It seems that, despite Auburn’s growth in the passing game, Uzomah may have a relatively low ceiling of production in this offense. The 2014 Tigers will likely always be a run-first team, while Coates and Williams are always going to get the first look when the Tigers take to the air.

Perhaps giving Uzomah a “C” is a bit harsh, but the expectations for this veteran leader are high. Maybe that’s why Malzahn reacted so hilariously to Uzomah missing this block against Arkansas on third down.

Offensive Line: A+

Once again, there’s little to criticize here.

As a whole, the Tigers have allowed just one sack so far this season, which is tied for seventh nationally.

The rushing attack has had plenty of holes to work with as well, and already leads the SEC in that category. Patrick Miller has been caught for a couple holding calls early in the year, but this group can be relied upon on a weekly basis and should hold their own with just about anyone in the nation.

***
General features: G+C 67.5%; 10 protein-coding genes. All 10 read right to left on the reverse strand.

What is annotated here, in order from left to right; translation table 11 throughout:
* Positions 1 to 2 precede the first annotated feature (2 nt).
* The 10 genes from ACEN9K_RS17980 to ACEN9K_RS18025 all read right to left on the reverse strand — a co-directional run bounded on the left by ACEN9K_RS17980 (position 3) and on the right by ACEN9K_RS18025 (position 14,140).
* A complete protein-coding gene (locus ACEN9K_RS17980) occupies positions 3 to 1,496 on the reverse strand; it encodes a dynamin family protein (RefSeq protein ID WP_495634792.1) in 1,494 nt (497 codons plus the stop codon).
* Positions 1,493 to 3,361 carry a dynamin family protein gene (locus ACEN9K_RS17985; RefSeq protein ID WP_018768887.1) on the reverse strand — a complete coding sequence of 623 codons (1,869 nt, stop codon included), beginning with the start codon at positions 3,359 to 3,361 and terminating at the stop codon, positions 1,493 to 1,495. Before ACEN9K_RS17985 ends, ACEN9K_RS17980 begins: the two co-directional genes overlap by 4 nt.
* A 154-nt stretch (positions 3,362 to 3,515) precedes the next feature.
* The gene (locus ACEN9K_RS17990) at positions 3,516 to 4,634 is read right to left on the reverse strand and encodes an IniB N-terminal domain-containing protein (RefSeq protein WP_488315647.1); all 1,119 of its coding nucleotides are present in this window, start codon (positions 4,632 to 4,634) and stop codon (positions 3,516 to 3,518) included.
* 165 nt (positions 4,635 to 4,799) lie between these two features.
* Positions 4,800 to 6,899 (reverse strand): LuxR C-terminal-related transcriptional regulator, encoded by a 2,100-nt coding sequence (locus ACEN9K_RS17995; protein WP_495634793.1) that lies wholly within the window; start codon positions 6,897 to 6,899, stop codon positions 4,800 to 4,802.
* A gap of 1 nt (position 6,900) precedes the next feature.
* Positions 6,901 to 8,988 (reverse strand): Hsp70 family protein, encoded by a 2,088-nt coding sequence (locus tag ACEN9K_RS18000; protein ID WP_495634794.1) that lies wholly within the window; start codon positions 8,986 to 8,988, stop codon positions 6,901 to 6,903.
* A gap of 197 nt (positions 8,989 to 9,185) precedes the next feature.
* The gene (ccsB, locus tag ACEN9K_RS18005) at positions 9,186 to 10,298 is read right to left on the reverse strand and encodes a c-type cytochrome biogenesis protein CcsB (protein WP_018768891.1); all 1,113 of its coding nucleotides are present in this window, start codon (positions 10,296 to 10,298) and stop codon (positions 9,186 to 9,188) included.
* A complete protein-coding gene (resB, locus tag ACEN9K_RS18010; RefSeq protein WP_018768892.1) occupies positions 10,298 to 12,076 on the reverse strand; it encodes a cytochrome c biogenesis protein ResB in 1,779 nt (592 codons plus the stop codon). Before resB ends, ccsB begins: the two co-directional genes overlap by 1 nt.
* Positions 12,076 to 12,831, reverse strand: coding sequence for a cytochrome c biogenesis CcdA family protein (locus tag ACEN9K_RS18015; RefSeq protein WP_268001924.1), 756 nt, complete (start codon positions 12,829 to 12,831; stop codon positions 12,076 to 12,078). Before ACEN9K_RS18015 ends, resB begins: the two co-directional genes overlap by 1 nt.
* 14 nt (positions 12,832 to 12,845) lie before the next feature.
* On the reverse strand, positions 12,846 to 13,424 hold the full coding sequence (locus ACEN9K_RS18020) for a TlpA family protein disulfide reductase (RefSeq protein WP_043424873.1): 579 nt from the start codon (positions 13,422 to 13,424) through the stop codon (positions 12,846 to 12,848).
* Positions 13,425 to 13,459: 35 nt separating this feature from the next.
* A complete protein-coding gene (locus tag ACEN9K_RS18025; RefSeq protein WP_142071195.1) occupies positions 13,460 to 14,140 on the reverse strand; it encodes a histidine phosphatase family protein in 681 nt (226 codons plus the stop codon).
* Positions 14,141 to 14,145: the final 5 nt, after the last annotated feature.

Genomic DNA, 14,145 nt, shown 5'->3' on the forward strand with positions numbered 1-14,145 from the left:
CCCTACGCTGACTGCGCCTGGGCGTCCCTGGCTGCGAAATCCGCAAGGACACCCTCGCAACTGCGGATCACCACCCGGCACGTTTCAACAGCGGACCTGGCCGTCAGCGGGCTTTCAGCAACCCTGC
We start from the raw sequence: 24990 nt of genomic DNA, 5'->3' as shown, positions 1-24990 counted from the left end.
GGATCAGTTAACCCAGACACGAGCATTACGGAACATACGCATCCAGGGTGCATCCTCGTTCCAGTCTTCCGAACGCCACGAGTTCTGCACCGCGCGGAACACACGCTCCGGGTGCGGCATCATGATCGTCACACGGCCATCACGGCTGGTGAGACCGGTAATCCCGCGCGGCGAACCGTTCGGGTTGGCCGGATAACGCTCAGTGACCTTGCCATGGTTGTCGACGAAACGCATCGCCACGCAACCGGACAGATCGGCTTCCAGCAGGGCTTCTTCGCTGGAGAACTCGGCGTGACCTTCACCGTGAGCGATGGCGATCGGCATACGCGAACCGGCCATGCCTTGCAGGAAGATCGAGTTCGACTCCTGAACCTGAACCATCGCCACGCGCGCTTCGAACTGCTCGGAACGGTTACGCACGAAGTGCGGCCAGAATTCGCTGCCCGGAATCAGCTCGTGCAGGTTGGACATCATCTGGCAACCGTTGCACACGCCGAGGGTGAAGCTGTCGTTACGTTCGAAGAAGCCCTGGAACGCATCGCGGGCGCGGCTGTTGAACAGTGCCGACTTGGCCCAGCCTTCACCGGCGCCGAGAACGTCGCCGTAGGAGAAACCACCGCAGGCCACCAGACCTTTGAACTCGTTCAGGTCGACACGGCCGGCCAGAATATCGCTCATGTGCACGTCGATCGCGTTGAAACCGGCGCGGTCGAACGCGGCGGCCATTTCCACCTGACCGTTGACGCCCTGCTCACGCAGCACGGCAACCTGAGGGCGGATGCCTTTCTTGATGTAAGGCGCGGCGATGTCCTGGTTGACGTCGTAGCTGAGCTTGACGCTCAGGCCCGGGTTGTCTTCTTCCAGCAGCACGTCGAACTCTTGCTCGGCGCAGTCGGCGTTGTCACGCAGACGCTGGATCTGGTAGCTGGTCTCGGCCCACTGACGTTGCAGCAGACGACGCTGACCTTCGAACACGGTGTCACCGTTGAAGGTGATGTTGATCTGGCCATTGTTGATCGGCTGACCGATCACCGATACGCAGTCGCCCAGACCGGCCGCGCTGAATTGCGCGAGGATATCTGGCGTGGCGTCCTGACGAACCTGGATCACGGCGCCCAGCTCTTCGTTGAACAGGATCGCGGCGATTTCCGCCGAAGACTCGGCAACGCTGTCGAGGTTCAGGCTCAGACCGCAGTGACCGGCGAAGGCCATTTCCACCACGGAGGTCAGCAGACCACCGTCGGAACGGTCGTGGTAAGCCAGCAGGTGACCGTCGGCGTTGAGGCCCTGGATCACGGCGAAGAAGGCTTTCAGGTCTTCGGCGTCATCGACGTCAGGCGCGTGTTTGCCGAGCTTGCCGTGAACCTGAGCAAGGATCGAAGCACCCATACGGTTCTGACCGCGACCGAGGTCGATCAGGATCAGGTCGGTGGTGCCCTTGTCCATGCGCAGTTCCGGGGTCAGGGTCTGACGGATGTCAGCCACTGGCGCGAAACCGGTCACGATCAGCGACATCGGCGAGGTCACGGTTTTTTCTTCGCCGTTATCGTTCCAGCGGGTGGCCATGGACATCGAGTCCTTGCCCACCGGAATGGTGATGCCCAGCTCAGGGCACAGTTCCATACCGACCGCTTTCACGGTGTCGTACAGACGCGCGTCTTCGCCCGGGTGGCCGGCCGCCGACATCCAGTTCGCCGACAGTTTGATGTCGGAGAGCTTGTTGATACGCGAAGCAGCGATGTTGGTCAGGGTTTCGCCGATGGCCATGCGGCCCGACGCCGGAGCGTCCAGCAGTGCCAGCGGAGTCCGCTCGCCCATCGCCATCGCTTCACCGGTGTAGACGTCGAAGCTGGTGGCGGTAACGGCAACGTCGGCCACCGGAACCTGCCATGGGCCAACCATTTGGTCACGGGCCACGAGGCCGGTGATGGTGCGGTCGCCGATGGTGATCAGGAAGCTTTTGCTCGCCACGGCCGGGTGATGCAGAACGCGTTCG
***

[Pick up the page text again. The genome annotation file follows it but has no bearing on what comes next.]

Defensive Line: B-

It’s been a tale of two halves for Auburn’s defensive line in 2014.

In the first half against Arkansas and San Jose State, the Tigers struggled to contain the punishing ground attack of the Razorbacks and failed to apply pressure to San Jose State quarterback Blake Jurich.

The second half was a different story in both games, however. The defensive line held Bret Bielema and the Razorbacks to just two rushing yards and Montravius Adams relentlessly harassed Jurich, eventually forcing him from the game with an injury.

The loss of Carl Lawson has had a significant impact on the pass rush, but defensive coordinator Ellis Johnson’s defensive line rotation has proven effective in wearing teams down in the second half.

Linebackers: B+

The maturation of Cassanova McKinzy and Kris Frost must be a wonderful sight for Auburn fans.